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Dawn Mellor: Vile Affections

Spacex, Exeter  8th March - 3rd May

Tony Blair turns his head and stares out at us, trademark grin on his face, except this time it seems a little more manic than usual. A metal keyring is brutally piercing the cartilage between his nostrils. Dangling from it, just below his mouth, is a cute children's toy: Barney, the purple dinosaur and superstar of American children's television. Nicole Kidman faces us directly in her portrait. Her hair is dishevelled and her face pockmarked by a vile disease. The look from her right eye is penetrating her left eye, hidden from view by seven red laser beam-like lines that meet in its centre. Karl Lagerfeld has been painted from his chest upward, his ponytail, sunglasses and suit immaculate. The two giant white cockroaches crawling across him barely spoil the impression. He hardly seems to notice them.

These are some of the subjects that people the world of the contemporary painter Dawn Mellor's portraits. She concentrates on painting portraits of well-known public figures with a twist. And now they have come to Devon. Originally organised by Studio Voltaire, London, the exhibition at Spacex also includes works that have never been seen before.

Dawn Mellor was born in Manchester in 1970 and now lives and works in London. She studied at Manchester Polytechnic as well as Central Saint Martins College of Art and Design, London. She then graduated from the Royal College of Art in London in 1996. For the last 10 years, she has been painting celebrities. She has said that the time she spent studying was the only period where this has not been the major focus in her work.

But Dawn Mellor is a rising star herself. She has had her own exhibitions throughout Europe and in the United States: in Exeter, you can now catch Vile Affections just before it transfers to Team Gallery in New York. Later this year, she has a major solo exhibition at the renowned Migros Museum for Contemporary Art in Zurich, Switzerland.

Apart from Hollywood stars, actors and musicians, she has painted political and religious leaders, as well as famous thinkers and writers. Occasionally, she has also chosen to turn her attention to her contemporaries in the art world and painted other artists and arts professionals. This is the case in Vile Affections, too. However, the show mainly features a vast amount of stars as well as some of the most powerful politicians and well-known intellectuals of our time.

Yet Dawn Mellor's portraits are never just straightforward representations of their subjects. Instead, she puts celebrities in grotesque situations. While they are always recognisable, they are re-imagined by the artist to startling effect. They may wear strange clothes or costumes. They are sometimes accompanied by animals or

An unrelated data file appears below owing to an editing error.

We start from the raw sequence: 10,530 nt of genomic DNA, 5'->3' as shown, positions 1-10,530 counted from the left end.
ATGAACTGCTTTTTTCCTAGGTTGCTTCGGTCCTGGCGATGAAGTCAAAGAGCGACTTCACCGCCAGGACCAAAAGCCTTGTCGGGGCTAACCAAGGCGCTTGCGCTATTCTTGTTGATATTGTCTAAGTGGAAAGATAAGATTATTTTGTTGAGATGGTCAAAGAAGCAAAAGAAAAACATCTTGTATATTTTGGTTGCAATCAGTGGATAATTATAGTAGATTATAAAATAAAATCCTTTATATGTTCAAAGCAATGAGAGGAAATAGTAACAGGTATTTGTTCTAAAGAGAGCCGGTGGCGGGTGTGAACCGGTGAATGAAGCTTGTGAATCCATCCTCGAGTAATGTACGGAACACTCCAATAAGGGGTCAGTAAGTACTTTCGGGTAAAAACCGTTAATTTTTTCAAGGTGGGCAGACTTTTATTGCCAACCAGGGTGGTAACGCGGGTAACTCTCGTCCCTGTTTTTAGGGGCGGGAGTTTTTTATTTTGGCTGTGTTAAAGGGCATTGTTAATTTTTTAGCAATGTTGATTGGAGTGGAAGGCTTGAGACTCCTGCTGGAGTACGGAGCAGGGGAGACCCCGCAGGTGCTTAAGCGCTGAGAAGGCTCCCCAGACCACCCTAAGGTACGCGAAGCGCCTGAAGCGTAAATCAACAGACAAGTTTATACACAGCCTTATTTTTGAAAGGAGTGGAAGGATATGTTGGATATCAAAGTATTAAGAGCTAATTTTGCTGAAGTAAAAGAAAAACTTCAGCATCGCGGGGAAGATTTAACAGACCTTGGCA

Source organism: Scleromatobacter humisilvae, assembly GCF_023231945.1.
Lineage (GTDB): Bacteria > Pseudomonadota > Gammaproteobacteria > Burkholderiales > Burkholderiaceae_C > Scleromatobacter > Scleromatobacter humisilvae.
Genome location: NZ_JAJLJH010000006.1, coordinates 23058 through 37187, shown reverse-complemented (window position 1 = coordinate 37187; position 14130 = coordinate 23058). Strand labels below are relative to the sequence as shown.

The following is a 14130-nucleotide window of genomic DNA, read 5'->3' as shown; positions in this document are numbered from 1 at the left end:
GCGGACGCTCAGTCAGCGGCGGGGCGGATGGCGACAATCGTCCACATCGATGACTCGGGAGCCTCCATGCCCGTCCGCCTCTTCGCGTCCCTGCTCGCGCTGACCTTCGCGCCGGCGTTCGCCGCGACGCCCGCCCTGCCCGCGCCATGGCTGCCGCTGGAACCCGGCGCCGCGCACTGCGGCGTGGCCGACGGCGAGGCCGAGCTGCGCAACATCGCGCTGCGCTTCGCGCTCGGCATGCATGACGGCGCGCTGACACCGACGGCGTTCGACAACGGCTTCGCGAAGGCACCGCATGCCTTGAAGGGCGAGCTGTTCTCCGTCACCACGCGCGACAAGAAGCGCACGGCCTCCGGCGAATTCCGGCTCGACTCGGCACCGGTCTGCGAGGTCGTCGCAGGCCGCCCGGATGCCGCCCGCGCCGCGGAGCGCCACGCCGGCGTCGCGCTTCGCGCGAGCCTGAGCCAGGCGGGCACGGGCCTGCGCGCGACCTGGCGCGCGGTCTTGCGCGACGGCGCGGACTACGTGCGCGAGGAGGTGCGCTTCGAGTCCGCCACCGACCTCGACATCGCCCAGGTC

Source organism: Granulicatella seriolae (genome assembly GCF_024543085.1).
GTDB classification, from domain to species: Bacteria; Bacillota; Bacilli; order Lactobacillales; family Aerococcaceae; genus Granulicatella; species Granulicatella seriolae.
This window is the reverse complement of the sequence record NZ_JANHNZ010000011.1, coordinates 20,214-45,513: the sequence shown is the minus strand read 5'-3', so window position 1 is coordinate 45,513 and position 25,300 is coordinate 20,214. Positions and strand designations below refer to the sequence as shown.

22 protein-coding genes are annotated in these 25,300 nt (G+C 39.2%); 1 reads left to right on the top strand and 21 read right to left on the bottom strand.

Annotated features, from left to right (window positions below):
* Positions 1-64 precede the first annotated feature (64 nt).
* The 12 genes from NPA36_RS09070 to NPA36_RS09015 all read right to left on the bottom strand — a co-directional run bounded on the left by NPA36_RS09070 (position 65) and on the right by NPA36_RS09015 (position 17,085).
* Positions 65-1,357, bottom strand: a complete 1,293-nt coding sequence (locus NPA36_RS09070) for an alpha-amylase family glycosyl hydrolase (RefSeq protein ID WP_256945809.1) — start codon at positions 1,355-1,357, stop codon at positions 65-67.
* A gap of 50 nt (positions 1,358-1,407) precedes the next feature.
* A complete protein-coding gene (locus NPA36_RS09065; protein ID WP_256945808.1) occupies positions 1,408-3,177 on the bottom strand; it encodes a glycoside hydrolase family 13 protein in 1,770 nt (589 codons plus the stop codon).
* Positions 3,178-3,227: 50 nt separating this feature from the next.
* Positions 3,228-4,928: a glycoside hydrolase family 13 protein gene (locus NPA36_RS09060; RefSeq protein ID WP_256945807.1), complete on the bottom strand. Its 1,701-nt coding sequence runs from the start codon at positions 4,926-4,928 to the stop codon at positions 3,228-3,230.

objects, which may not necessarily seem to be related to them. And they are often painted in shocking poses. In fact, many of the paintings draw on disconcerting, violent or sexual imagery. Vile Affections is certainly not for the faint-hearted, and Dawn Mellor's art can be very unsettling. But that same shock effect forms an important part of the profound artistic message of her works.

Dawn Mellor first began drawing pictures of celebrities at a young age. Today she is still inspired by the same material, albeit in a very different way. She has admitted to still having the same adolescent enthusiasm for celebrities, too, and it is clear that she is not out to attack individuals in her art. Instead, her paintings often seem to emphasize with the celebrities they portray and their situation in our society. Her works frequently show precisely those celebrities that have been especially criticised in the media. Dawn Mellor*s art can
therefore also be seen as a comment on the society from which these famous people have emerged.

Provocative the portraits in Vile Affections may be. Nevertheless, it is clear that Dawn Mellor uses her paintings and drawings of celebrities to investigate a range of issues that go beyond a narrow concern with the subjects she portrays. Her art is political and engaged. Through the portraits of particular people she asks more general questions about topics such as racism and homophobia.

And there are many famous faces in Vile Affections. From Madonna to Michael Jackson, via Sigmund Freud, Martin Luther King and Alfred Hitchcock, Dawn Mellor has included scores of American and British as well as other international stars in her paintings. Vile Affections also features a new series of drawings of Britney Spears and an extended series of portraits of the actress Julianne Moore, both of which the artist unveiled exclusively for Spacex. There are over 60 paintings in total.

These have been hung close together in a way that is reminiscent of the famous Salon exhibitions held in Paris in the 18th and 19th centuries. This gives the paintings a hint of the atmosphere of competition and social approval that played a role in the Salon, where a jury decided which works would be shown and how prominently they would be positioned. The Salon of Vile Affections seems to ask whether there is a competition that celebrities have to take part in to become famous, and how they are approved. Yet the paintings explore not only how our celebrity culture is constructed, but our wider culture, too.

Vile Affections is an unconventional look at the world and a 21st century update of portraiture. And in the end, as serious as the exhibition's artistic aims may be, it is not without humour either as a certain purple dinosaur dangling from a very famous nose might testify.

Phil Ginsberg

article appears courtesy of 'The Peoples Republic of South Devon'